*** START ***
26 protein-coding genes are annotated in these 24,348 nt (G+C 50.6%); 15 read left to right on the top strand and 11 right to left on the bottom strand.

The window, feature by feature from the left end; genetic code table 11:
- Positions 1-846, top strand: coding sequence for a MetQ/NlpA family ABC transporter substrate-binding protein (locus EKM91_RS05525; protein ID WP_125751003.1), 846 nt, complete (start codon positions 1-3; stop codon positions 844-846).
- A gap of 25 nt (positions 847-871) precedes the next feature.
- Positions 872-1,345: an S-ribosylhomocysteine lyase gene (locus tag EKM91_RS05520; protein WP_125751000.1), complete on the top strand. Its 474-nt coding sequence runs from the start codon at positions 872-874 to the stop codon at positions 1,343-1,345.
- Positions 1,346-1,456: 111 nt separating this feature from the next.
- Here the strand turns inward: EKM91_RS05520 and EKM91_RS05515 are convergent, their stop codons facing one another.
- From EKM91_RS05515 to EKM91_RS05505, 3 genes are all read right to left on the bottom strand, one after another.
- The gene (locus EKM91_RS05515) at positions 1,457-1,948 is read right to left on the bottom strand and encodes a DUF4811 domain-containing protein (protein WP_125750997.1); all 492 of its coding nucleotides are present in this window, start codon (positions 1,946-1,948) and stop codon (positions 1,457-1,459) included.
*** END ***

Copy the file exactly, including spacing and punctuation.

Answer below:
26 protein-coding genes are annotated in these 24,348 nt (G+C 50.6%); 15 read left to right on the top strand and 11 right to left on the bottom strand.

The window, feature by feature from the left end; genetic code table 11:
- Positions 1-846, top strand: coding sequence for a MetQ/NlpA family ABC transporter substrate-binding protein (locus EKM91_RS05525; protein ID WP_125751003.1), 846 nt, complete (start codon positions 1-3; stop codon positions 844-846).
- A gap of 25 nt (positions 847-871) precedes the next feature.
- Positions 872-1,345: an S-ribosylhomocysteine lyase gene (locus tag EKM91_RS05520; protein WP_125751000.1), complete on the top strand. Its 474-nt coding sequence runs from the start codon at positions 872-874 to the stop codon at positions 1,343-1,345.
- Positions 1,346-1,456: 111 nt separating this feature from the next.
- Here the strand turns inward: EKM91_RS05520 and EKM91_RS05515 are convergent, their stop codons facing one another.
- From EKM91_RS05515 to EKM91_RS05505, 3 genes are all read right to left on the bottom strand, one after another.
- The gene (locus EKM91_RS05515) at positions 1,457-1,948 is read right to left on the bottom strand and encodes a DUF4811 domain-containing protein (protein WP_125750997.1); all 492 of its coding nucleotides are present in this window, start codon (positions 1,946-1,948) and stop codon (positions 1,457-1,459) included.